Our favorite shrink dropped by the other Friday afternoon for an end-of-the-workweek drink. It was warm enough to sit in our back yard, and the talk was as good as the weather. It was mostly about men and women.
The subject was on my mind for several reasons. Two newspaper stories that day had caught my attention. One had to do with the deep soup that Executive Editor Max Frankel of the New York Times found himself in when he told a symposium on "Women and the Media" at the Columbia School of Journalism that it is now easier for him to fire women than blacks because there are more women in the newsroom these days.
He was talking about the politics of the workplace, explaining that "when a woman screws up, it is no longer a political act for me to fire her . . . but (the newspaper's blacks) are still precious, still hothouse in management."
In the ensuing predictable brouhaha in which he was scalded by several black female reporters and reminded that the New York Times ranks last among major newspapers in female bylines, he compounded the felony by adding: "If you are covering local teas, you've got more women than if you're the Wall Street Journal."
The same day, the subsequently defeated Democratic candidate for governor of Massachusetts, John Silber, noted that day care has resulted in a "generation of abused children by women who have thought that a third-rate day care center was just as good as a first-rate home." Whereupon the head honcho of the National Organization for Women allowed as how Silber was the greatest threat to local women since the Boston Strangler.
Now, I'm not about to get into the same deep soup by defending either one of these outrageous--and reasonably stupid--assertions (although Frankel's original comment was probably a simple statement of fact) except to suggest the possibility that both of them might have been made with tongue slightly in cheek. I wasn't there so I don't know--but I do know that tongue-in-cheek is a posture that gets no points from the more ardent feminists. Humor is not their long suit--especially bad humor, which is regarded as a poor disguise for macho sentiments, and probably is.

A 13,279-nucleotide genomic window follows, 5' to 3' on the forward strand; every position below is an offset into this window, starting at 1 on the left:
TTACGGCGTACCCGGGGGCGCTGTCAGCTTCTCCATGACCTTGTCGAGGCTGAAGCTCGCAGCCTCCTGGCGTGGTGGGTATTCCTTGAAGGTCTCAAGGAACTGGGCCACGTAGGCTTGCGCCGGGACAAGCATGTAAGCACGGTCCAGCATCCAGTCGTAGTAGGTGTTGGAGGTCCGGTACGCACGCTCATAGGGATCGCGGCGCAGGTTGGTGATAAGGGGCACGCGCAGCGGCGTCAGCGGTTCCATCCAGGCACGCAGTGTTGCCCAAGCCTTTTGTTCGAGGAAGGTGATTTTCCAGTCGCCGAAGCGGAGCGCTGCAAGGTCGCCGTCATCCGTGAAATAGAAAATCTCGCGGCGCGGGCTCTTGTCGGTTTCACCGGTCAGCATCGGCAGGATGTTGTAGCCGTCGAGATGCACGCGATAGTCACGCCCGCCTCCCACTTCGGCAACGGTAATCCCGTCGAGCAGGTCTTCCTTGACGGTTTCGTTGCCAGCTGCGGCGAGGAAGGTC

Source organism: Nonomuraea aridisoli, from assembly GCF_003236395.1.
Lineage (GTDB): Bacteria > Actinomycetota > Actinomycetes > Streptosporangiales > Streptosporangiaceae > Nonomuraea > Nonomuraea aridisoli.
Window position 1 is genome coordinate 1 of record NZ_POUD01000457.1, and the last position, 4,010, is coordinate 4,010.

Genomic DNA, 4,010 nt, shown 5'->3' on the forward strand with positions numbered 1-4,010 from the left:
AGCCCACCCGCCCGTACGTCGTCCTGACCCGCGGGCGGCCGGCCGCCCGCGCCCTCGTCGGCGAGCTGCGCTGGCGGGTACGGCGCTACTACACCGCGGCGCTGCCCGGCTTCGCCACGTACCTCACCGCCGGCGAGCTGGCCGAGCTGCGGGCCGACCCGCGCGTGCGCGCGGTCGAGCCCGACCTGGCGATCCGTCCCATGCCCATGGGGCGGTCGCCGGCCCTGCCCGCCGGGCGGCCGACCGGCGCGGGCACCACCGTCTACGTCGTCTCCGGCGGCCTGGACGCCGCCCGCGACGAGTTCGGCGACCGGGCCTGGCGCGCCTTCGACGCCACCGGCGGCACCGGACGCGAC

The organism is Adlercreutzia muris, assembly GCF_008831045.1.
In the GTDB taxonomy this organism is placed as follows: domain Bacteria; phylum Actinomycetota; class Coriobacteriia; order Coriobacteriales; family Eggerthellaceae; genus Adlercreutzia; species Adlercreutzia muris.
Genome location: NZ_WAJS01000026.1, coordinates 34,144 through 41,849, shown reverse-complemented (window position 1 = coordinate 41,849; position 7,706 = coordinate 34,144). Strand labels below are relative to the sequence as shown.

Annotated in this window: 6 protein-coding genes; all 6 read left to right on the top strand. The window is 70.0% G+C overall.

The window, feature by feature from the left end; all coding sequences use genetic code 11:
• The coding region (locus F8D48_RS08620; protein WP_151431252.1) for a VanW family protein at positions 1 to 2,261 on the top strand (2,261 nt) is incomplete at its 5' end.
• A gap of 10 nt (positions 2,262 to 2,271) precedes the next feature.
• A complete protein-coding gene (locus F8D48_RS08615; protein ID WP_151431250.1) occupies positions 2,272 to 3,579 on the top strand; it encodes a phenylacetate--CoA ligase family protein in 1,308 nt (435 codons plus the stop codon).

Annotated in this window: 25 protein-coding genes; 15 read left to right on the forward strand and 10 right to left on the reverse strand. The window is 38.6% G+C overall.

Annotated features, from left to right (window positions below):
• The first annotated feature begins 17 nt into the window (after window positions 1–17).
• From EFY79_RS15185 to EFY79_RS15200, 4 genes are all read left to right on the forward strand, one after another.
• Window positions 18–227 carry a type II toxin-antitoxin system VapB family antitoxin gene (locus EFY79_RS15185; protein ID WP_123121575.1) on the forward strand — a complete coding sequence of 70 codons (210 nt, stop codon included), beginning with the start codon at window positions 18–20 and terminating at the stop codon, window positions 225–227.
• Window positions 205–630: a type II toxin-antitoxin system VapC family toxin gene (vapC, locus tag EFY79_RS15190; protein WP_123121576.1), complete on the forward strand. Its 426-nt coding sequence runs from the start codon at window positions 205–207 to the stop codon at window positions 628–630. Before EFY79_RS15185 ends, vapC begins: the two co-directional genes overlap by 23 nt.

OK, so men are paying the price for fostering many years of male-female inequality in the workplace by having to tread lightly with women in certain ways in which men deal with each other routinely. And I think one reason men are having difficulty with this is that some feminists seem to want to equalize the sexes rather than equalize treatment of the sexes. And that's an enormous difference.
Men and women are happily, joyfully, delightfully and fundamentally very different--and I'm not talking about the physical differences. They're individually different too, of course, but that's another matter. Right now I'll stick to the generalizations.
Our psychiatrist friend said that if 10 men and 10 women--all strangers--were put into a room together, within a few moments the women would be split into small groups talking animatedly to one another, while the men would be reading or watching television. Within an hour, the women would know a great deal about each other while the men would probably still be strangers.
He told an illuminating story about a man who was being pressed to remarry several years after a long, failed marriage. The man was resisting and was finally asked if he preferred to be alone. He said, no, that wasn't the case at all, that he had nothing per se against marriage, then added plaintively: "I don't want to be alone. I just want to be left alone."
This distinction eludes a lot of women who tend to be naturally gregarious and are therefore baffled and frequently irritated by men who aren't.
My wife has an absolutely uncanny facility for bursting into my sanctum during the final 30 seconds of a close football game or the bottom of the ninth inning of a crucial baseball game I'm watching on TV. She will plant her feet and announce firmly: "There are some things we need to talk over."
That leaves me three options. I can turn off the game, which is not acceptable. I can pretend to listen to her while covertly watching the game, which usually results in delivering some obviously wrong answers and irritates the hell out of her. Or I can explain that the game is almost over, that this moment is crucial, and can we delay the conversation briefly.
At which point, she says, "I know how long it takes to play the last 30 seconds of a football game"--a sage observation based on experience--and stalks out of the room to resolve the crisis unilaterally.
Presumably that crisis might involve an impending divorce or the dog being eaten by our neighborhood opossum or a just-launched nuclear attack, but the odds of that are long, and I think I would detect such an imperative note in her voice. She is much more likely to be referring to a conflict in social engagements three weeks hence or who is going to pick up my stepson at one of his myriad extracurricular activities.